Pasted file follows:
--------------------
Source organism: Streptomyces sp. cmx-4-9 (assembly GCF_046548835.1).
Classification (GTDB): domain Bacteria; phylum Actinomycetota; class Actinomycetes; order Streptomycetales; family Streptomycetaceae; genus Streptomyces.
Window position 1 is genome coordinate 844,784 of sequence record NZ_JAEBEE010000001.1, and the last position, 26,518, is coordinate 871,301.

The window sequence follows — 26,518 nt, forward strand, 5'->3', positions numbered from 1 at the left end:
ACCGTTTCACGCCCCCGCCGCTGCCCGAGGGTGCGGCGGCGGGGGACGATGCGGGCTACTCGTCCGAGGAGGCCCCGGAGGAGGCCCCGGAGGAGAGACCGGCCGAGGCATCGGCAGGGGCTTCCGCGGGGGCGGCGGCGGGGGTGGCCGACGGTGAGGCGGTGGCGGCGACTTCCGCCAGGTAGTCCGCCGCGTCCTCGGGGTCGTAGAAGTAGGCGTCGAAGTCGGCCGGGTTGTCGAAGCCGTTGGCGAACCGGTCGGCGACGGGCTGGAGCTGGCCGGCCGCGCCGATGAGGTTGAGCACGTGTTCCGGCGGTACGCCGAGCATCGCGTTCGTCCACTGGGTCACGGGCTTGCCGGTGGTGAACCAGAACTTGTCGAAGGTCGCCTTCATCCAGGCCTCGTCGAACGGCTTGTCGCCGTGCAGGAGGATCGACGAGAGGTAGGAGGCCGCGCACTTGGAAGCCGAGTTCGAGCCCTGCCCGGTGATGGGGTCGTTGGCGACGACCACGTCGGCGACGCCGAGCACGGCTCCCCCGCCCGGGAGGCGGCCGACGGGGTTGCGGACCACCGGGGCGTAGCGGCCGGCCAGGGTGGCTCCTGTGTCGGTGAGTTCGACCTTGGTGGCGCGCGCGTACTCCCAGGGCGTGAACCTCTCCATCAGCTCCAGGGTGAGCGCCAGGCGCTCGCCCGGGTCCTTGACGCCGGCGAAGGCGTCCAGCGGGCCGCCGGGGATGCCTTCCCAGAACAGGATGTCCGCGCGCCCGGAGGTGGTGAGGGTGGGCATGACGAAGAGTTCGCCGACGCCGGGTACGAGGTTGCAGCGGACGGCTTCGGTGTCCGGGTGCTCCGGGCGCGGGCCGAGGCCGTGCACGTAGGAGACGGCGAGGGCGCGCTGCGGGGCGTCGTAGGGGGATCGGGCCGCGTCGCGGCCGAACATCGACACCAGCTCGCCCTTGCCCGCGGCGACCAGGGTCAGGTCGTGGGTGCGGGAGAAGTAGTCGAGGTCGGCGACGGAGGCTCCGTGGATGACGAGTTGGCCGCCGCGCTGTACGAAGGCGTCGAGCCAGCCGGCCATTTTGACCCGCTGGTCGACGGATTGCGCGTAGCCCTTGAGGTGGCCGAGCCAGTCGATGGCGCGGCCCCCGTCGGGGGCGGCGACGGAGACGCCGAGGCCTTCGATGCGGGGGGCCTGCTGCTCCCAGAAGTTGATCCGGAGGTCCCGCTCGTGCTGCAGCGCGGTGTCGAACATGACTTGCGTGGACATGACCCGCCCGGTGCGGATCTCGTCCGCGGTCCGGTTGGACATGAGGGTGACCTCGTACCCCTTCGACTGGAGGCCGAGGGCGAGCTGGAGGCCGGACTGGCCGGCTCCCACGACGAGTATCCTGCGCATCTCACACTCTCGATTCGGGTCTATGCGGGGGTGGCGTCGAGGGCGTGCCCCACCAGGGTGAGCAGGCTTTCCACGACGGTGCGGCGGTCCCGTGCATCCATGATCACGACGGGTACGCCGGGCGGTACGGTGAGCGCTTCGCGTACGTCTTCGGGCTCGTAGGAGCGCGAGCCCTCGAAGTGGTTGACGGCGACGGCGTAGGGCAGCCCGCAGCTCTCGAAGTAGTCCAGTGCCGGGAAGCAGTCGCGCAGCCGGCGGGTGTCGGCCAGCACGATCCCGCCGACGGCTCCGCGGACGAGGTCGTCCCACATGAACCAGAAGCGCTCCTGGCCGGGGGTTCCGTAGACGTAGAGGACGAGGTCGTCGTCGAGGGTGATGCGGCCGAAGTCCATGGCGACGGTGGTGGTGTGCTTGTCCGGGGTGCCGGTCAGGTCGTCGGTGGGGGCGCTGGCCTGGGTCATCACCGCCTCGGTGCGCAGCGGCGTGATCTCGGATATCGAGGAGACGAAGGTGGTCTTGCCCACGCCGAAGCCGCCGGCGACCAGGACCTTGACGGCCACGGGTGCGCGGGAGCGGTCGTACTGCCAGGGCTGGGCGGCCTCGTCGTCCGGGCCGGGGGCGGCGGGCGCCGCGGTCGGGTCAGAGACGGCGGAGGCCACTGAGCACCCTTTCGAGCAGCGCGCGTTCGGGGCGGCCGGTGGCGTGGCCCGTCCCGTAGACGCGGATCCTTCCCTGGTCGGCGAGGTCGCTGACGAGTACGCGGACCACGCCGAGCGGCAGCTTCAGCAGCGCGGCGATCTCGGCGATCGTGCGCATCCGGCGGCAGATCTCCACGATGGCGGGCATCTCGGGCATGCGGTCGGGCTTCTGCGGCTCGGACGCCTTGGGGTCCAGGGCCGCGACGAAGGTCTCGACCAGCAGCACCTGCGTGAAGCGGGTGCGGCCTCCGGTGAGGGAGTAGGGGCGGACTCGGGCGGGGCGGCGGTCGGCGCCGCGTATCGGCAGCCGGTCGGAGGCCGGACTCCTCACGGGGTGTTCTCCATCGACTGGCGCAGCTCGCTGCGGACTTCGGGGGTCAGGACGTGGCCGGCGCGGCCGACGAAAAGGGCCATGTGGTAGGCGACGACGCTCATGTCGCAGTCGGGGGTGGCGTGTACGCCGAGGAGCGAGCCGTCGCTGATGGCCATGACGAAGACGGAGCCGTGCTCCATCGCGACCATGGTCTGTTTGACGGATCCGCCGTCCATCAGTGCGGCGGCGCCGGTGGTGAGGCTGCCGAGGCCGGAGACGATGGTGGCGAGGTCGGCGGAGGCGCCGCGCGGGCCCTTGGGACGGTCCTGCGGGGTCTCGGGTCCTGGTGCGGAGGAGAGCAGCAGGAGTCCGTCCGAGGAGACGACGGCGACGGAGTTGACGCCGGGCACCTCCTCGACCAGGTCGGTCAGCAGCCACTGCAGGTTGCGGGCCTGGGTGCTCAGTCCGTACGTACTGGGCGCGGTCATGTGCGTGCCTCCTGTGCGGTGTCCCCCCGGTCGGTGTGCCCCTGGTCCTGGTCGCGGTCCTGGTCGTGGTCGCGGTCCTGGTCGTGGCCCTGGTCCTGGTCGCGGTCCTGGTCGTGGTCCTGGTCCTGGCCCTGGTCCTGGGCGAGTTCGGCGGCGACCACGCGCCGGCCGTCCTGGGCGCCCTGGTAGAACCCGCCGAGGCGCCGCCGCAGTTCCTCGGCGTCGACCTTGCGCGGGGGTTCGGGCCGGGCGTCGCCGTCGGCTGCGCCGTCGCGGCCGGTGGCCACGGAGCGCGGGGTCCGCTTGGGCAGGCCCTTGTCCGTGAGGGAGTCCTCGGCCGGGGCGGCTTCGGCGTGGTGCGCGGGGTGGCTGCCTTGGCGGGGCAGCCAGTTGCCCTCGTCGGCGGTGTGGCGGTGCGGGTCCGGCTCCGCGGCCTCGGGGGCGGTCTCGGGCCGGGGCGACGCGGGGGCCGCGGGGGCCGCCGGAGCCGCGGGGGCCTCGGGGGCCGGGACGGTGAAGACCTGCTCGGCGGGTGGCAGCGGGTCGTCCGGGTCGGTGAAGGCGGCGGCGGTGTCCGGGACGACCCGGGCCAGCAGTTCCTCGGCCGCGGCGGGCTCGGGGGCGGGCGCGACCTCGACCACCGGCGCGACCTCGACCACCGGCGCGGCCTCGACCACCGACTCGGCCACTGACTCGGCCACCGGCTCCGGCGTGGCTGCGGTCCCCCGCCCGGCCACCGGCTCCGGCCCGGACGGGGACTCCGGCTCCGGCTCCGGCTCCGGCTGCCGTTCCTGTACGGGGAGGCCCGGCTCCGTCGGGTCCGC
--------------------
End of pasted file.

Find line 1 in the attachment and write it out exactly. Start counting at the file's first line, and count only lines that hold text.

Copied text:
Source organism: Streptomyces sp. cmx-4-9 (assembly GCF_046548835.1).